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Faith-based Communities and Spiritual Leaders

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This installment of the SAMHSA Disaster Behavioral Health Information Series (DBHIS) focuses on how spiritual leaders and faith-based communities can support behavioral health after disasters, and how faith-related support can be included in disaster behavioral health response.

The Federal Emergency Management Agency’s concept of the “whole community” includes faith-based communities as an influential component of disaster preparedness efforts.  Faith-based communities include places of worship, religious organizations, congregations, and the spiritual leaders who represent them. Many faith-based communities are interwoven with local communities and are some of the first to respond in disasters. In times of hardship, faith-based communities respond to survivors and assist in long-term recovery communities.

Faith-based communities provide informal and formal services related to disaster response.  Informally, faith-based communities rally around community members, offer moral uplift, and assist in fulfilling unmet needs. In other cases, faith-based organizations enter into mutual aid agreements with tribal, local, state, and federal partners in disaster response and recovery efforts.  Examples of mutual aid agreements include collecting donations, sheltering, and providing food services. The services carried out by faith-based organizations contribute to maintaining and strengthening behavioral health following disaster.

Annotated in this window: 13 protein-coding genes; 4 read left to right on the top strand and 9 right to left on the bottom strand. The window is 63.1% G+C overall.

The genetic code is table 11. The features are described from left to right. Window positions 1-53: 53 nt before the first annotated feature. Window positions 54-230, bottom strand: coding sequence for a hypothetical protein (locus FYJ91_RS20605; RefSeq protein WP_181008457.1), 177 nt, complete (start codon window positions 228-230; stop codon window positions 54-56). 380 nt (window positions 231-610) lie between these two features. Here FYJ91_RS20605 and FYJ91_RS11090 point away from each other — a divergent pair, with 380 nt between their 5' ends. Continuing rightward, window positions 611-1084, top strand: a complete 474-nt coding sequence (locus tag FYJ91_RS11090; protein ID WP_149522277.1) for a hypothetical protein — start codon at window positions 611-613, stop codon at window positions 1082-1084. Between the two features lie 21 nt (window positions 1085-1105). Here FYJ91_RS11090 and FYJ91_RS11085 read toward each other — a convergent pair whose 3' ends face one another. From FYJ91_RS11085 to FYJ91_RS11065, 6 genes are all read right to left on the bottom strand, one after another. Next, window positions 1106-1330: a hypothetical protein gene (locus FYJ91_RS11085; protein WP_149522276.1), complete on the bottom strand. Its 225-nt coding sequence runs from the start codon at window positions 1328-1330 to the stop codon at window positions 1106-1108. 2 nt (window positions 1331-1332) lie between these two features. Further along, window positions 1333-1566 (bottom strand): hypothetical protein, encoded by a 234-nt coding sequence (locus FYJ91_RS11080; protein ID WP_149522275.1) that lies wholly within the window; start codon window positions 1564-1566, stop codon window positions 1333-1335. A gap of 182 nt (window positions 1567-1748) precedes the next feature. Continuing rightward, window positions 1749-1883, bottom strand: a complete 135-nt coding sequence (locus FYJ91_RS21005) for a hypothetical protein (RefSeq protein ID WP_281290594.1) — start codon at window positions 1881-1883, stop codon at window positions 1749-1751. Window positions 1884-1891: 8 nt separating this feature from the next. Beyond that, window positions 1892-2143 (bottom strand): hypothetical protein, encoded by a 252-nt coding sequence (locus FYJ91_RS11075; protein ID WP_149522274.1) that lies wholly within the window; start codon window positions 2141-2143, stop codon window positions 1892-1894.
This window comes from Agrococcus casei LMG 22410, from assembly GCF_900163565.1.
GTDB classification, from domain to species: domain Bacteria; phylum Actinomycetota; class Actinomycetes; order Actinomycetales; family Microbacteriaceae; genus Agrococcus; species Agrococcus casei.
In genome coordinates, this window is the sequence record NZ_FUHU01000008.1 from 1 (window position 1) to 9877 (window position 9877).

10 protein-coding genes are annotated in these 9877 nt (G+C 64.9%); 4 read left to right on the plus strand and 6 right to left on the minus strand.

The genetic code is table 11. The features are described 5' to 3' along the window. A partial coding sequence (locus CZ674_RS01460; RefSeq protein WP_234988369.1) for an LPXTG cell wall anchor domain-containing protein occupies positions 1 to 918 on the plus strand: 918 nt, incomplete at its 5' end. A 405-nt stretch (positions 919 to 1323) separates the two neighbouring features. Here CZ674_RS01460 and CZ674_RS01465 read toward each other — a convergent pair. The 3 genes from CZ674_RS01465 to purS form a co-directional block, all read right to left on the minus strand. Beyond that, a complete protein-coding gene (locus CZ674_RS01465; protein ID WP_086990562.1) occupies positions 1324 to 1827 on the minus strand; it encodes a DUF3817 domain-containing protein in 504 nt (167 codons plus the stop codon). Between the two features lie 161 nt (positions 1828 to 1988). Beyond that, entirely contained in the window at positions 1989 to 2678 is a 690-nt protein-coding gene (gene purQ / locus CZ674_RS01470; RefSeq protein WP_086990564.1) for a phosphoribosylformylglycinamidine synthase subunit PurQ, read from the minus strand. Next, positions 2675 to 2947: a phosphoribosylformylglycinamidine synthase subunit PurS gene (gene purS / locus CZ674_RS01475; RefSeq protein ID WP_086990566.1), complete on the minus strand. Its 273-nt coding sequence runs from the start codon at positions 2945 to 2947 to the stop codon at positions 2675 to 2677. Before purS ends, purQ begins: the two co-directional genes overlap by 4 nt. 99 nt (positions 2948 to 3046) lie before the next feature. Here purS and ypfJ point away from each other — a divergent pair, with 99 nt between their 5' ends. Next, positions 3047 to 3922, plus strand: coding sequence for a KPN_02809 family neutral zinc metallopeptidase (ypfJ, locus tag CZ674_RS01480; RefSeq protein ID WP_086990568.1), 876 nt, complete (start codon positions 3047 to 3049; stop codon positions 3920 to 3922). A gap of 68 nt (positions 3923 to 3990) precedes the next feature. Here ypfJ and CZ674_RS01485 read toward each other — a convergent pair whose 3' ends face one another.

The resources listed below target religious leadership, faith-based communities, and those wishing to learn more about the role of faith-based communities in disasters. Topics covered include but are not limited to the following:

  • The role spiritual leaders and faith-based communities can play in helping with the behavioral health consequences of disasters
  • Self-care for religious leaders as they provide disaster behavioral health support
  • Ways to build resilience in faith-based communities through planning, preparedness, and mitigation
  • Engaging faith-based communities in emergency management
  • Faith-based services involved in disaster response

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